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Battery contacts: An underappreciated challenge


Batteries are getting a lot of attention and R&D effort these days, for many reasons I don’t need to explain to this audience. The focus is on both primary (non-rechargeable) or secondary (rechargeable), with chemistries ranging from the venerable and still important lead-acid type to more-exotic lithium mixes, and in size from tiny button cells to much larger packs used in EVs and grid-scale storage.

But there’s an aspect of batteries which doesn’t have the glamour that these electrochemical energy-storage units have: their physical contacts and connectors. Whether it’s microamps and milliamps from a tiny cell to hundreds of amps from an EV  large-scale backup system, how you connect the batteries to the circuit the battery is critical.

In some cases, it’s a matter making a tiny-scale mechanical fit; in others, it’s an obvious mechanical connection that must reliably and consistently carry hundreds of amps with low resistance in challenging circumstances of vibration, extreme temperatures, and more. Ohm’s Law says it all: when you have a few hundred amps going through a few  milliohms contact resistance, you’ve just wasted a non-trivial fraction of voltage and power from a battery that may be delivering a relatively modest nominal voltage, and you have also dissipated tens of watts or more as heat.

Some battery connectors appear to be fairly straightforward such as the ones traditionally used on 12-V lead-acid car-battery posts, whether single cable or multi-cable, Figure 1.

Figure 1 The basic 12-V car battery clamp on connector is critical in passing hundreds of amps to the car’s electrical subsystem, and with low contact resistance, for many years despite a harsh operating environment, whether it’s a basic single-cable version (top) or a multi-cable variation (bottom). (Image sources: National Automotive Parts Association/NAPA; National Luna/South Africa)

(Note that I said “straightforward” and did not say “trivial,” as one of the many things I have learned over the years is that there is no component which is trivial. Regardless of how simple that component may be in its appearance or function, there’s a lot of technology, materials science, design subtleties, and manufacturing know-how needed to make it work reliably at a reasonable cost.)

It’s not just “heavy duty” connectors that have challenges, and the battery-connection issues are compounded when you need to connect multiple batteries in series or parallel, even a very low voltage or current levels. For example, I recently opened a cheap, 20+ year old “give-away” scientific calculator that was still working with its original batteries; admittedly, the display was dimming, but I was still impressed that it worked at all.  (Why did I do this? Just the usual engineering curiosity, coupled with the always-welcome opportunity to take something apart which does not necessarily need be reassembled into working unit.)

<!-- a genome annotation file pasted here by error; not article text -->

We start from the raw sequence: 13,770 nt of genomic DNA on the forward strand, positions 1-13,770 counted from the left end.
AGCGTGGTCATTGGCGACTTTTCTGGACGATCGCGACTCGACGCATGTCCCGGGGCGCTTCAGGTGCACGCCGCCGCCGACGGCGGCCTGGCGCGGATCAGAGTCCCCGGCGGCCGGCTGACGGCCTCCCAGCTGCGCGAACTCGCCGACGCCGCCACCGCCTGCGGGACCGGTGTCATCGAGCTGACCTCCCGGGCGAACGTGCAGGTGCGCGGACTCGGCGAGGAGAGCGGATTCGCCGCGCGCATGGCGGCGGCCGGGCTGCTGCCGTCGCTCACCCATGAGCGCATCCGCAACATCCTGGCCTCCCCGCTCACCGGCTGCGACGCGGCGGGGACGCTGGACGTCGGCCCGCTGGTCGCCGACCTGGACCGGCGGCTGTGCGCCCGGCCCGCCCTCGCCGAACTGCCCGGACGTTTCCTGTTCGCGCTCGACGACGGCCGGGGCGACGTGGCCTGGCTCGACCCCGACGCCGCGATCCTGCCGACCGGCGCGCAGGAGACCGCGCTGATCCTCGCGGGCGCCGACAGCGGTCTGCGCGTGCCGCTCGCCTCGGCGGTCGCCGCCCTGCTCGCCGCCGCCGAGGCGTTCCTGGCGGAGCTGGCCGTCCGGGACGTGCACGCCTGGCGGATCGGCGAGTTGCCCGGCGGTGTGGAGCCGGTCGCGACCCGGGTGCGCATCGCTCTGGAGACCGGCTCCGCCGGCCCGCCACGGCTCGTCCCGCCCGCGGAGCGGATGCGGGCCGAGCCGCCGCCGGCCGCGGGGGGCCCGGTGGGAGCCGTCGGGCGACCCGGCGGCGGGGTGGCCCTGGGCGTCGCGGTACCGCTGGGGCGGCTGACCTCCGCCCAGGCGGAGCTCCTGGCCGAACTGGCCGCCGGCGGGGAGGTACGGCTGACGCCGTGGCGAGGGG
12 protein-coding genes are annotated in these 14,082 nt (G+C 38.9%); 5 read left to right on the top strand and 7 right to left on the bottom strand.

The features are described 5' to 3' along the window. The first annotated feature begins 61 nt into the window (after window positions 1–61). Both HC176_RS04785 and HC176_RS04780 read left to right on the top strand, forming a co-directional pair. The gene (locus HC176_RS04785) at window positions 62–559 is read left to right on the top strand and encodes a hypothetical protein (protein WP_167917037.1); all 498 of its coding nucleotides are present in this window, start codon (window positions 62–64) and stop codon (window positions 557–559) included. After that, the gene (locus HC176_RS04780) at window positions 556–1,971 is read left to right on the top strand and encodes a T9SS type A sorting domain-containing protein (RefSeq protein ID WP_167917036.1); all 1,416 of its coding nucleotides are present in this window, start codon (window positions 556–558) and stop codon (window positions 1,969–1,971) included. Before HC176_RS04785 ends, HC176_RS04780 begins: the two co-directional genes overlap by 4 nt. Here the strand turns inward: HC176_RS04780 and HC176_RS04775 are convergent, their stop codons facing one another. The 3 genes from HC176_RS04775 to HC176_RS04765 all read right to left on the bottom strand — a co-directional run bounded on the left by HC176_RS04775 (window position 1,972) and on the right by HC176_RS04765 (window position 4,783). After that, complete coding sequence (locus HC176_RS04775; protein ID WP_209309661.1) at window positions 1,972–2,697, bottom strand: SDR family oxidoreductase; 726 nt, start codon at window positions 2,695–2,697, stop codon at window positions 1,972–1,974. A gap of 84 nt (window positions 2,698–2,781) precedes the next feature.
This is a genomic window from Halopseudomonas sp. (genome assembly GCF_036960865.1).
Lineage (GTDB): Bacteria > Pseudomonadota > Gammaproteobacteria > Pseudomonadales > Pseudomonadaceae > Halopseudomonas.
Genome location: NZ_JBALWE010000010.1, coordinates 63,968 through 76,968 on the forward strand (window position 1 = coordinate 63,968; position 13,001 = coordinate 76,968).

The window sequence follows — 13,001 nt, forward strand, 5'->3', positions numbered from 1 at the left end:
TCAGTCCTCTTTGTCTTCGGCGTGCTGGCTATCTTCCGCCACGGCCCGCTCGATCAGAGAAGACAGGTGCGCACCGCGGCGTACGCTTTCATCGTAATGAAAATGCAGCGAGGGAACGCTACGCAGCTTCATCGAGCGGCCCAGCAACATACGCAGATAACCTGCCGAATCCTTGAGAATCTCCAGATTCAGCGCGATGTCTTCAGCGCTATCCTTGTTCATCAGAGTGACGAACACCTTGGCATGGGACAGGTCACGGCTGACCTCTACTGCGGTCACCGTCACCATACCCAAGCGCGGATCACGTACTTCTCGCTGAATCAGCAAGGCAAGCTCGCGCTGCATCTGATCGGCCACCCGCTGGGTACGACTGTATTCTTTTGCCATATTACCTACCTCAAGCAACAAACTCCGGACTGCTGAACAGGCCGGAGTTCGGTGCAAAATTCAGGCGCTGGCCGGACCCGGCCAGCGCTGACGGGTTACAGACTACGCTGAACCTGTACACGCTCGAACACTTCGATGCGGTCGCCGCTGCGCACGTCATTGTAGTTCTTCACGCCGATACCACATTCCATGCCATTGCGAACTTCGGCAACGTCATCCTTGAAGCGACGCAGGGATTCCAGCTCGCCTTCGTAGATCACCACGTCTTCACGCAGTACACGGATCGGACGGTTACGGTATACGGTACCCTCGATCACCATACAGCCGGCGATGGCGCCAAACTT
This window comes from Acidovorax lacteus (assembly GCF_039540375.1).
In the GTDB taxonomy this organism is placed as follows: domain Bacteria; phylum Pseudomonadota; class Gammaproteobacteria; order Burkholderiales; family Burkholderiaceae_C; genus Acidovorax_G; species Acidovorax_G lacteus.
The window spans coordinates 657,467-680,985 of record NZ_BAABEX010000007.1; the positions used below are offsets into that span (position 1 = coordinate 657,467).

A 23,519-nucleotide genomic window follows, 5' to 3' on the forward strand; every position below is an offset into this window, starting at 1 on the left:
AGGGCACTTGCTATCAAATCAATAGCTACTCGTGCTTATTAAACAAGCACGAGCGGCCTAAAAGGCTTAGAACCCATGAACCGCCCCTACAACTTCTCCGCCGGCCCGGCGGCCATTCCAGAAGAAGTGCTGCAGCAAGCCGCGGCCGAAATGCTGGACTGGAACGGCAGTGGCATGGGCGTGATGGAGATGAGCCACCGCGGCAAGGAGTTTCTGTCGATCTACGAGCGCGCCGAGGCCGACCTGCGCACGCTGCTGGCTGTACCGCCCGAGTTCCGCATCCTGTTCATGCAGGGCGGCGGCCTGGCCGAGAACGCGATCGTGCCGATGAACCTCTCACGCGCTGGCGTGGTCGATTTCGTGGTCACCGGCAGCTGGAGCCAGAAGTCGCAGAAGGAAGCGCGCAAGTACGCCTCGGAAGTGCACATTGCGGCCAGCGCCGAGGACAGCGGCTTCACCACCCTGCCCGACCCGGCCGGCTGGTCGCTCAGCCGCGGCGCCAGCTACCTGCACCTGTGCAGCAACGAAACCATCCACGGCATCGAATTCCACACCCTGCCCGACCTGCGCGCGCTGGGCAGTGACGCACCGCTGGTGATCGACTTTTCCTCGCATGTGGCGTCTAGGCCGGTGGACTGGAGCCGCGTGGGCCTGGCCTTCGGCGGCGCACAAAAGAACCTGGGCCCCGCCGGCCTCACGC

Inside I found two button cells (AG12, equivalent to 386 size) in series which were slightly corroded but still able to provide enough power for the calculator. What I found most interesting  was how the two cells were electrically connected. If I had been doing the design, I probably would have taken two standard button cell holders and wired then in series via a discrete wire, or with a PC board track if I used  surface-mount cell holders.

Instead, this calculator ha a button-battery holder unlike any I had seen previously, and I have “dissected” many button- and coin-powered devices. The holder was designed to not only hold the batteries but also provide the needed series connection, Figure 2. To do this, there was one small metal strip (punched, I presume) doing multiple duty of connecting the rim (+ terminal) of the battery on the left side to the bottom (- terminal) of the one on right side without need for interconnecting wires, solder joints, or other pieces.

Figure 2 The series-connected button-cell holder (in the highlighted oval): note how the circumferential contact for the left-side battery also becomes the interconnection to the right-side battery and the contact for its bottom side as well. (The yellow-white areas are not corrosion or discoloration but are a reflection from the light.) (Image source: author)

Even nicer, the bottom-side connector end had tiny prongs which reach up and make contact with the battery, and can presumably pierce through any surface oil from the user’s skin, oxidation, film, or similar. To me, this seemed better than the flat tab of most button/coin cell holders, which provides relatively large surface area (good) but often doesn’t make full contact (bad)due to inadequate pressure.

Since using two cells in series is not an unusual configuration, I assumed that this simple hybrid-role holder with series connection was a standard item. It may be, but I didn’t see it in the relevant catalog pages of the “go to” reference source I use when researching small but essential pieces that complete a system (Keystone Electronics Corp.). Of course, this may be a standard item at other vendors, but my curiosity was overcome by the time the research would take.

Have you ever seen or used a battery connector – whether small, medium, or large – that impressed you with its cleverness beyond its basic functionality? Conversely, have you ever been frustrated trying to find a mate for a battery connector of undetermined model or vendor, and even had to improvise one?  

Bill Schweber is an EE who has written three textbooks, hundreds of technical articles, opinion columns, and product features.

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